[Show abstract] [Hide abstract] ABSTRACT: The current paper reports on the purification of an extracellular thermostable keratinase (KERCA) produced from C. algeriensis strain TH7C1T, a thermophilic, anaerobic bacterium isolated from a hydrothermal hot spring in Algeria. The maximum keratinase activity recorded after 24-h of incubation at 50 °C was 21000 U/ml. The enzyme was purified by ammonium sulfate precipitation-dialysis and heat treatment (2 h at 50 °C) followed by UNO Q-6 FPLC anion exchange chromatography, and submitted to biochemical characterization assays. Matrix assisted laser desorption ionization-time of flight mass spectrometry (MALDI-TOF/MS) analysis revealed that the purified enzyme was a monomer with a molecular mass of 33246.10 Da. The sequence of the 23 N-terminal residues of KERCA showed high homology with those of bacterial keratinases. Optimal activity was achieved at pH 7 and 50 °C. The enzyme was completely inhibited by phenylmethanesulfonyl fluoride (PMSF) and diiodopropyl fluorophosphates (DFP), which suggests that it belongs to the serine keratinase family. KERCA displayed higher levels of hydrolysis and catalytic efficiency than keratinase KERQ7 from Bacillus tequilensis strain Q7. These properties make KERCA a potential promising and eco-friendly alternative to the conventional chemicals used for the dehairing of goat, sheep, and bovine hides in the leather processing industry.0Comments 0Citations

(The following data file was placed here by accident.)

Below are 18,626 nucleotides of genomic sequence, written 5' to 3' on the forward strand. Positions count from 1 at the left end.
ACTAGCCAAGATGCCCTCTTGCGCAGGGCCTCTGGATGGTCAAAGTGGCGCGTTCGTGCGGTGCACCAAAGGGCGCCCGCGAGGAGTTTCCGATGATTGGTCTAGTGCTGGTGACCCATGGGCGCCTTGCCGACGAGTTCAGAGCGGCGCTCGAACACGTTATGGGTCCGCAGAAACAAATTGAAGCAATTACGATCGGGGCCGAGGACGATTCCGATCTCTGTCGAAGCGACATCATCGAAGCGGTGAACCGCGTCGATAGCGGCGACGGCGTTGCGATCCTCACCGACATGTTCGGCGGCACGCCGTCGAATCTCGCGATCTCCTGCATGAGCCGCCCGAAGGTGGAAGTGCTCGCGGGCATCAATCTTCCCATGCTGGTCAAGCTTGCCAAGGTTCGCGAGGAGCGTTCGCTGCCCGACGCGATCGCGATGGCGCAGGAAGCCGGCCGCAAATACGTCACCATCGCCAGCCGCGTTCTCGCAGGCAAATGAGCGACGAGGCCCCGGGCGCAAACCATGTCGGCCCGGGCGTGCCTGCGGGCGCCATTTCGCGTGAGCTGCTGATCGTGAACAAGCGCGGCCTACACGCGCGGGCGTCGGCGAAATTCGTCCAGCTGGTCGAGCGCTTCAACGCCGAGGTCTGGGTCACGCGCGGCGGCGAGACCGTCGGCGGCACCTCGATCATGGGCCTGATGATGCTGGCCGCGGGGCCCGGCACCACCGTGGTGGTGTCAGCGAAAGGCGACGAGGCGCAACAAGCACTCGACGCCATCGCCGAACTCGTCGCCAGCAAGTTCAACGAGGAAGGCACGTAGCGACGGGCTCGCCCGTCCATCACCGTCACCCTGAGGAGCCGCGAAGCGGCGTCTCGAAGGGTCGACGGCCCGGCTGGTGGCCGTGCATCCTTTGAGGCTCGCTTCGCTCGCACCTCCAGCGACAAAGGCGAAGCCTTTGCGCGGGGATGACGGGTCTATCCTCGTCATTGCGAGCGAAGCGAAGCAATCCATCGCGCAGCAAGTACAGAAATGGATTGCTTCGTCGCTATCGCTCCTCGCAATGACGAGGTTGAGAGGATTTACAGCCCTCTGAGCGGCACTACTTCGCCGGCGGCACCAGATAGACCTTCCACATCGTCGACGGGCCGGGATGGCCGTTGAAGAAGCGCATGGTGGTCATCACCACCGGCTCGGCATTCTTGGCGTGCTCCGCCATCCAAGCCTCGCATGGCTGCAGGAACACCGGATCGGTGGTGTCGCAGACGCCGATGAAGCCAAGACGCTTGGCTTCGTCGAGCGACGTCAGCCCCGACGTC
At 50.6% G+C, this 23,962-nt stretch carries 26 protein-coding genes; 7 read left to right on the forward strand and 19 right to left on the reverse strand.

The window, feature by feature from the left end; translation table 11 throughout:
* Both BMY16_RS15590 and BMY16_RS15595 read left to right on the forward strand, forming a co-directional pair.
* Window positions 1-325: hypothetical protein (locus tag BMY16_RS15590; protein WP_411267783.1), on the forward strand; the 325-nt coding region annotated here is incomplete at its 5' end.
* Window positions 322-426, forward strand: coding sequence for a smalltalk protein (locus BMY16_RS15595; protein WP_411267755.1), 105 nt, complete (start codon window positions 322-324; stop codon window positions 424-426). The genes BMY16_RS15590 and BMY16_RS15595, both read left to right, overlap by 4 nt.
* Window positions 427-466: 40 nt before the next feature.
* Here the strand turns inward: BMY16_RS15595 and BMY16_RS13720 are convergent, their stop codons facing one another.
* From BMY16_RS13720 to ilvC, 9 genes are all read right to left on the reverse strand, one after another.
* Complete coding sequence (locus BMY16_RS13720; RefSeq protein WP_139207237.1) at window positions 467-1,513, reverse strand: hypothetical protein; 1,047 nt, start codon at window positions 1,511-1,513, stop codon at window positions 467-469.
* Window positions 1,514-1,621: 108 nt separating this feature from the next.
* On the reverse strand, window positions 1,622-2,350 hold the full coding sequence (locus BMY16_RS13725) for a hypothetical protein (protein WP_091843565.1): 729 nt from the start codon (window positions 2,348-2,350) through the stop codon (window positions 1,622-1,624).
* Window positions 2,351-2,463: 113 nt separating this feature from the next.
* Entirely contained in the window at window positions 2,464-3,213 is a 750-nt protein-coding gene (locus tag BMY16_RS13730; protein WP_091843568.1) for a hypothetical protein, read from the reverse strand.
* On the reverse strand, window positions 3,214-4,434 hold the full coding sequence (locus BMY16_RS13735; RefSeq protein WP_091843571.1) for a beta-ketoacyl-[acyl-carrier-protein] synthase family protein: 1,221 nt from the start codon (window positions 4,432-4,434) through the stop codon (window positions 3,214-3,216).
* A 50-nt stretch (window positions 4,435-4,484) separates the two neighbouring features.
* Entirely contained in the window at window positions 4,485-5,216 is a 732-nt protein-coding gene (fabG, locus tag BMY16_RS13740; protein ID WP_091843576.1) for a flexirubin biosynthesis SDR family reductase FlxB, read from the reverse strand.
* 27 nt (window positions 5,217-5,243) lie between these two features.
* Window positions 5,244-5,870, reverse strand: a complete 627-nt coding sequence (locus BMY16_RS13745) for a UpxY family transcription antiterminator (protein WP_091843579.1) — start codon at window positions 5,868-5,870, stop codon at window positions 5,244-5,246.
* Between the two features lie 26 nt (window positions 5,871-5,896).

- "One keratin azure unit was defined as the amount of enzyme causing an increase of 0.01 in absorbance at 595 nm in one min under the experimental conditions described. Keratinolytic activity was also measured using the Folin-Ciocalteu method and as previously described elsewhere  with keratin as a substrate. One keratin unit was defined as the amount of enzyme that hydrolyzed the substrate and that produced 1 µg of amino acid equivalent to tyrosine per min at 50 °C and pH 7 in buffer A. "